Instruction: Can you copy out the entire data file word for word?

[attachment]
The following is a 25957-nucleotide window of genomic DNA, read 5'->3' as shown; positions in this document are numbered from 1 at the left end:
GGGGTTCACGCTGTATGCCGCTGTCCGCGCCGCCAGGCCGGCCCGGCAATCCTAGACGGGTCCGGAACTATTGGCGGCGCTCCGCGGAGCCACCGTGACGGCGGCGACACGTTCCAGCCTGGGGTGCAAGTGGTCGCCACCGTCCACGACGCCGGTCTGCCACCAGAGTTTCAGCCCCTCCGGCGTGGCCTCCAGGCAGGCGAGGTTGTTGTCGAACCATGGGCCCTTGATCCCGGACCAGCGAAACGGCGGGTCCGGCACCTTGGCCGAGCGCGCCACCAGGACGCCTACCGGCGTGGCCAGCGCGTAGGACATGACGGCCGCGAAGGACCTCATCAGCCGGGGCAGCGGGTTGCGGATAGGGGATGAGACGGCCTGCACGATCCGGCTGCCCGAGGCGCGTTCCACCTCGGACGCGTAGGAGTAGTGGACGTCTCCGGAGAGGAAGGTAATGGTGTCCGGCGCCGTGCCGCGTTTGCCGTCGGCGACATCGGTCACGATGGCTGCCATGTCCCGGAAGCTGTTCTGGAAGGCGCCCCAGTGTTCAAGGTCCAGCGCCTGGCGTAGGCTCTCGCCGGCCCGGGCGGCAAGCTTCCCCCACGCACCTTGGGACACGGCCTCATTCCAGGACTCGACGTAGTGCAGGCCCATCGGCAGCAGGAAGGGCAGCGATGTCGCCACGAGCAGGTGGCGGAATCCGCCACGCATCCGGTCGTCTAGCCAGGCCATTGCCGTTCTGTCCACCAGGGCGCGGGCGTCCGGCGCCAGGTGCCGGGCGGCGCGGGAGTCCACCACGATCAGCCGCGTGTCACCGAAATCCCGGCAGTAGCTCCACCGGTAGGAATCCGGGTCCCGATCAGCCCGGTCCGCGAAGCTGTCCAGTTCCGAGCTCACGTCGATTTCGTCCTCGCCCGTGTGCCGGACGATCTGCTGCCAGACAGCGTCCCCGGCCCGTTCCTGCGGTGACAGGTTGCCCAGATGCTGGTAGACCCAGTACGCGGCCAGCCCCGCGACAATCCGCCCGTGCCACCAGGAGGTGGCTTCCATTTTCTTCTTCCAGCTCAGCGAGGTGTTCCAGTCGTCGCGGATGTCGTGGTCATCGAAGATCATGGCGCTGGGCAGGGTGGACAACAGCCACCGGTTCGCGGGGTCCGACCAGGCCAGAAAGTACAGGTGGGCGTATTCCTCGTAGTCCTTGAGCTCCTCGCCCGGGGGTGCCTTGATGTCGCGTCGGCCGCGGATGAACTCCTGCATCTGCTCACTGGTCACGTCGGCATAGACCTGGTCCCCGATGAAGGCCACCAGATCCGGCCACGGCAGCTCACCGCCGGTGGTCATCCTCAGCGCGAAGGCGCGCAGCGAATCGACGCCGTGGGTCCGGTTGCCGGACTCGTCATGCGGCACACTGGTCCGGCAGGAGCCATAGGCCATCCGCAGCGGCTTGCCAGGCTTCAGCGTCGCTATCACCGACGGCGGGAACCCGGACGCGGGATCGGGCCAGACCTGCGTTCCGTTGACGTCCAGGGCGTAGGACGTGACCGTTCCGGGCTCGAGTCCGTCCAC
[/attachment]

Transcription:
The following is a 25957-nucleotide window of genomic DNA, read 5'->3' as shown; positions in this document are numbered from 1 at the left end:
GGGGTTCACGCTGTATGCCGCTGTCCGCGCCGCCAGGCCGGCCCGGCAATCCTAGACGGGTCCGGAACTATTGGCGGCGCTCCGCGGAGCCACCGTGACGGCGGCGACACGTTCCAGCCTGGGGTGCAAGTGGTCGCCACCGTCCACGACGCCGGTCTGCCACCAGAGTTTCAGCCCCTCCGGCGTGGCCTCCAGGCAGGCGAGGTTGTTGTCGAACCATGGGCCCTTGATCCCGGACCAGCGAAACGGCGGGTCCGGCACCTTGGCCGAGCGCGCCACCAGGACGCCTACCGGCGTGGCCAGCGCGTAGGACATGACGGCCGCGAAGGACCTCATCAGCCGGGGCAGCGGGTTGCGGATAGGGGATGAGACGGCCTGCACGATCCGGCTGCCCGAGGCGCGTTCCACCTCGGACGCGTAGGAGTAGTGGACGTCTCCGGAGAGGAAGGTAATGGTGTCCGGCGCCGTGCCGCGTTTGCCGTCGGCGACATCGGTCACGATGGCTGCCATGTCCCGGAAGCTGTTCTGGAAGGCGCCCCAGTGTTCAAGGTCCAGCGCCTGGCGTAGGCTCTCGCCGGCCCGGGCGGCAAGCTTCCCCCACGCACCTTGGGACACGGCCTCATTCCAGGACTCGACGTAGTGCAGGCCCATCGGCAGCAGGAAGGGCAGCGATGTCGCCACGAGCAGGTGGCGGAATCCGCCACGCATCCGGTCGTCTAGCCAGGCCATTGCCGTTCTGTCCACCAGGGCGCGGGCGTCCGGCGCCAGGTGCCGGGCGGCGCGGGAGTCCACCACGATCAGCCGCGTGTCACCGAAATCCCGGCAGTAGCTCCACCGGTAGGAATCCGGGTCCCGATCAGCCCGGTCCGCGAAGCTGTCCAGTTCCGAGCTCACGTCGATTTCGTCCTCGCCCGTGTGCCGGACGATCTGCTGCCAGACAGCGTCCCCGGCCCGTTCCTGCGGTGACAGGTTGCCCAGATGCTGGTAGACCCAGTACGCGGCCAGCCCCGCGACAATCCGCCCGTGCCACCAGGAGGTGGCTTCCATTTTCTTCTTCCAGCTCAGCGAGGTGTTCCAGTCGTCGCGGATGTCGTGGTCATCGAAGATCATGGCGCTGGGCAGGGTGGACAACAGCCACCGGTTCGCGGGGTCCGACCAGGCCAGAAAGTACAGGTGGGCGTATTCCTCGTAGTCCTTGAGCTCCTCGCCCGGGGGTGCCTTGATGTCGCGTCGGCCGCGGATGAACTCCTGCATCTGCTCACTGGTCACGTCGGCATAGACCTGGTCCCCGATGAAGGCCACCAGATCCGGCCACGGCAGCTCACCGCCGGTGGTCATCCTCAGCGCGAAGGCGCGCAGCGAATCGACGCCGTGGGTCCGGTTGCCGGACTCGTCATGCGGCACACTGGTCCGGCAGGAGCCATAGGCCATCCGCAGCGGCTTGCCAGGCTTCAGCGTCGCTATCACCGACGGCGGGAACCCGGACGCGGGATCGGGCCAGACCTGCGTTCCGTTGACGTCCAGGGCGTAGGACGTGACCGTTCCGGGCTCGAGTCCGTCCAC